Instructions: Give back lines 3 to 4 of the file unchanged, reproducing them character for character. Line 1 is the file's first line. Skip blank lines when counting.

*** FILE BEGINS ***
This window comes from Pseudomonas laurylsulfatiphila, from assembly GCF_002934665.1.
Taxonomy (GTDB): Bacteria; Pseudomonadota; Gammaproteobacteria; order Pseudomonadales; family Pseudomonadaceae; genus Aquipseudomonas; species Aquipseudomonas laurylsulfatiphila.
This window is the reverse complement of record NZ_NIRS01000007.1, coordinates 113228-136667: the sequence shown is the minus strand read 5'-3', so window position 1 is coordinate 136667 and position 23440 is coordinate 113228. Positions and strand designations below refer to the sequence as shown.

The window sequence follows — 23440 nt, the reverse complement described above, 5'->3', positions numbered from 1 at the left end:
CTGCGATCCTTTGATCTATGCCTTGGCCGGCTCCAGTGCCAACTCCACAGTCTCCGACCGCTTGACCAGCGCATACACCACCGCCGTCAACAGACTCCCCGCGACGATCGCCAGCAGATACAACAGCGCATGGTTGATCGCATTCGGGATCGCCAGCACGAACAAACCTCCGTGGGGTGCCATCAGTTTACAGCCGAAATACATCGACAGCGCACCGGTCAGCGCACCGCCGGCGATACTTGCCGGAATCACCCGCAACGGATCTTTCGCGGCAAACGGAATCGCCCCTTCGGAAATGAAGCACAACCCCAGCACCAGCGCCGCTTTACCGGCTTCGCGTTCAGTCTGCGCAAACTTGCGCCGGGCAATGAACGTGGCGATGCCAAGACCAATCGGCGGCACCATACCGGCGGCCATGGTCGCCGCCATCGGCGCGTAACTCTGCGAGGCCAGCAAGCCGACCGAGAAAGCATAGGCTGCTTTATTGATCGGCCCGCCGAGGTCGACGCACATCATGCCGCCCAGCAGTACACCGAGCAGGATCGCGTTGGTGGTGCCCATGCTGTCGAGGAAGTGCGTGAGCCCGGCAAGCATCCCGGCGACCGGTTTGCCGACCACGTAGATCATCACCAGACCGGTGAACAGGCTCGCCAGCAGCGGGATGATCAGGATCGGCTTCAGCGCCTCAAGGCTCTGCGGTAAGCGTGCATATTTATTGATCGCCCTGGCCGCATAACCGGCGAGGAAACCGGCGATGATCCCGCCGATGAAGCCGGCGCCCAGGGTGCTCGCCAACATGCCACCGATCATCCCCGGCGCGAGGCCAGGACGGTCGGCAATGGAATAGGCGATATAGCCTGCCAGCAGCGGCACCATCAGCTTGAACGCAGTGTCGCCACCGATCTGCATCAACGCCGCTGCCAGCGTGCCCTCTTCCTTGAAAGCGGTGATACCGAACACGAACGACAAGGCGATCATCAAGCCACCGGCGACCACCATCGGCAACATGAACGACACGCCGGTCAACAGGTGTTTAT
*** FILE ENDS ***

This window is the reverse complement of record NZ_NIRS01000007.1, coordinates 113228-136667: the sequence shown is the minus strand read 5'-3', so window position 1 is coordinate 136667 and position 23440 is coordinate 113228. Positions and strand designations below refer to the sequence as shown.

The window sequence follows — 23440 nt, the reverse complement described above, 5'->3', positions numbered from 1 at the left end: